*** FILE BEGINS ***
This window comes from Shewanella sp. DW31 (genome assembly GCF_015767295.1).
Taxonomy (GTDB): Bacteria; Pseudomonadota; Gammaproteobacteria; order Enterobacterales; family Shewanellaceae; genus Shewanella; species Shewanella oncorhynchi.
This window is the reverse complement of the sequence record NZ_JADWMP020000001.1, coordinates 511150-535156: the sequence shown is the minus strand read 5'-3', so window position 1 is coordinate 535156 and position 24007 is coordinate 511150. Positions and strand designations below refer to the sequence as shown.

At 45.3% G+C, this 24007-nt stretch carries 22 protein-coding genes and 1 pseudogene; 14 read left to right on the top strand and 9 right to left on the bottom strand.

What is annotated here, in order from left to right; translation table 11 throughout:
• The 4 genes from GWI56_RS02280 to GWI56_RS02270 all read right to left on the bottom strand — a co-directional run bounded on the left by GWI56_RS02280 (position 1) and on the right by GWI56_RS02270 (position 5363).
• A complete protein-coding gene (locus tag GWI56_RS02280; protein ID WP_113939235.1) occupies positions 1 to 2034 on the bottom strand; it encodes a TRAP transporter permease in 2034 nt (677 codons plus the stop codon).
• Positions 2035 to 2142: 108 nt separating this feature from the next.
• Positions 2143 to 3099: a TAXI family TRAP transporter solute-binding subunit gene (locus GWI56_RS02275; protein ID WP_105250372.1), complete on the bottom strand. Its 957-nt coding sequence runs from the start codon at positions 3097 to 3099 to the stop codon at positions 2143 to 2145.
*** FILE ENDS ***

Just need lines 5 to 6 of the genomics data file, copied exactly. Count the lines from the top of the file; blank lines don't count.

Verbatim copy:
What is annotated here, in order from left to right; translation table 11 throughout:
• The 4 genes from GWI56_RS02280 to GWI56_RS02270 all read right to left on the bottom strand — a co-directional run bounded on the left by GWI56_RS02280 (position 1) and on the right by GWI56_RS02270 (position 5363).